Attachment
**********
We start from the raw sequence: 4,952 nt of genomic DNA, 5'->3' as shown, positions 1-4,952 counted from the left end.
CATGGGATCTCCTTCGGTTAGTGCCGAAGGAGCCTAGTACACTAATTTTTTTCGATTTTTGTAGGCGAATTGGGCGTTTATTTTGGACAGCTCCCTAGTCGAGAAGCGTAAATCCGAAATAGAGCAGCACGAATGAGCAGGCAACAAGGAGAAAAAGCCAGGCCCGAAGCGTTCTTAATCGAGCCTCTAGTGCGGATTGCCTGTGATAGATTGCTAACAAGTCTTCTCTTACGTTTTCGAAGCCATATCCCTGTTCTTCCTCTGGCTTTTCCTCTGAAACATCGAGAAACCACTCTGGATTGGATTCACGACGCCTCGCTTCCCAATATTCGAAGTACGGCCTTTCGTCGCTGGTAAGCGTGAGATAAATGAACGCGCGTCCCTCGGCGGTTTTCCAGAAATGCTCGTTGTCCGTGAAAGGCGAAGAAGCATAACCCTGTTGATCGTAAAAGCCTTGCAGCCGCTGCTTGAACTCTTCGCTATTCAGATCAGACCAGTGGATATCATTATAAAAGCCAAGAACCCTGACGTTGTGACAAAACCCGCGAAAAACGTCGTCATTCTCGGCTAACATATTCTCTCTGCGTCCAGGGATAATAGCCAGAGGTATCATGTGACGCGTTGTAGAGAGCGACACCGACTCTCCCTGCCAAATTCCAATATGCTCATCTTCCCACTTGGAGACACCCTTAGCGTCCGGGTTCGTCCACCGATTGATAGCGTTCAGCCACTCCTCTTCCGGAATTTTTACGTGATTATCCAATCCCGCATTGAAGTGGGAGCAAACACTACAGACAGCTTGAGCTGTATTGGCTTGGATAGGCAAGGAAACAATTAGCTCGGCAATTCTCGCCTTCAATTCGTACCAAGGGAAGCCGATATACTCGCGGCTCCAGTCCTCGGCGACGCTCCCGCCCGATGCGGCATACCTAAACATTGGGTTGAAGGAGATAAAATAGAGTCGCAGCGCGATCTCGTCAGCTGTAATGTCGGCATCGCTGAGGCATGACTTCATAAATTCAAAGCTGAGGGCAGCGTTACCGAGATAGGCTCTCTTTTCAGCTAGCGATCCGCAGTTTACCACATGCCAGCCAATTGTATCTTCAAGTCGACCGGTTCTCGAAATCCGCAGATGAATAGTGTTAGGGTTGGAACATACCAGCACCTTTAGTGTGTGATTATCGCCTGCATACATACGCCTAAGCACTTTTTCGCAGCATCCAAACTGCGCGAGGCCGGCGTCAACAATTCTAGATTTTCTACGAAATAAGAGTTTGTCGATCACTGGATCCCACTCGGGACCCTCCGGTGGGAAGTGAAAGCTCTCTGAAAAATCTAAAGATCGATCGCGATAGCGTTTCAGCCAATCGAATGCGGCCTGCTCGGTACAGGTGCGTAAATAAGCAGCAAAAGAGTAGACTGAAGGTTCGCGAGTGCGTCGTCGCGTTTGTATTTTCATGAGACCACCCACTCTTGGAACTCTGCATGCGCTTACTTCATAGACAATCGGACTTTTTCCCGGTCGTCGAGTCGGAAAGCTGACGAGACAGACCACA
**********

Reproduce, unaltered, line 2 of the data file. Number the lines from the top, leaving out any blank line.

CATGGGATCTCCTTCGGTTAGTGCCGAAGGAGCCTAGTACACTAATTTTTTTCGATTTTTGTAGGCGAATTGGGCGTTTATTTTGGACAGCTCCCTAGTCGAGAAGCGTAAATCCGAAATAGAGCAGCACGAATGAGCAGGCAACAAGGAGAAAAAGCCAGGCCCGAAGCGTTCTTAATCGAGCCTCTAGTGCGGATTGCCTGTGATAGATTGCTAACAAGTCTTCTCTTACGTTTTCGAAGCCATATCCCTGTTCTTCCTCTGGCTTTTCCTCTGAAACATCGAGAAACCACTCTGGATTGGATTCACGACGCCTCGCTTCCCAATATTCGAAGTACGGCCTTTCGTCGCTGGTAAGCGTGAGATAAATGAACGCGCGTCCCTCGGCGGTTTTCCAGAAATGCTCGTTGTCCGTGAAAGGCGAAGAAGCATAACCCTGTTGATCGTAAAAGCCTTGCAGCCGCTGCTTGAACTCTTCGCTATTCAGATCAGACCAGTGGATATCATTATAAAAGCCAAGAACCCTGACGTTGTGACAAAACCCGCGAAAAACGTCGTCATTCTCGGCTAACATATTCTCTCTGCGTCCAGGGATAATAGCCAGAGGTATCATGTGACGCGTTGTAGAGAGCGACACCGACTCTCCCTGCCAAATTCCAATATGCTCATCTTCCCACTTGGAGACACCCTTAGCGTCCGGGTTCGTCCACCGATTGATAGCGTTCAGCCACTCCTCTTCCGGAATTTTTACGTGATTATCCAATCCCGCATTGAAGTGGGAGCAAACACTACAGACAGCTTGAGCTGTATTGGCTTGGATAGGCAAGGAAACAATTAGCTCGGCAATTCTCGCCTTCAATTCGTACCAAGGGAAGCCGATATACTCGCGGCTCCAGTCCTCGGCGACGCTCCCGCCCGATGCGGCATACCTAAACATTGGGTTGAAGGAGATAAAATAGAGTCGCAGCGCGATCTCGTCAGCTGTAATGTCGGCATCGCTGAGGCATGACTTCATAAATTCAAAGCTGAGGGCAGCGTTACCGAGATAGGCTCTCTTTTCAGCTAGCGATCCGCAGTTTACCACATGCCAGCCAATTGTATCTTCAAGTCGACCGGTTCTCGAAATCCGCAGATGAATAGTGTTAGGGTTGGAACATACCAGCACCTTTAGTGTGTGATTATCGCCTGCATACATACGCCTAAGCACTTTTTCGCAGCATCCAAACTGCGCGAGGCCGGCGTCAACAATTCTAGATTTTCTACGAAATAAGAGTTTGTCGATCACTGGATCCCACTCGGGACCCTCCGGTGGGAAGTGAAAGCTCTCTGAAAAATCTAAAGATCGATCGCGATAGCGTTTCAGCCAATCGAATGCGGCCTGCTCGGTACAGGTGCGTAAATAAGCAGCAAAAGAGTAGACTGAAGGTTCGCGAGTGCGTCGTCGCGTTTGTATTTTCATGAGACCACCCACTCTTGGAACTCTGCATGCGCTTACTTCATAGACAATCGGACTTTTTCCCGGTCGTCGAGTCGGAAAGCTGACGAGACAGACCACA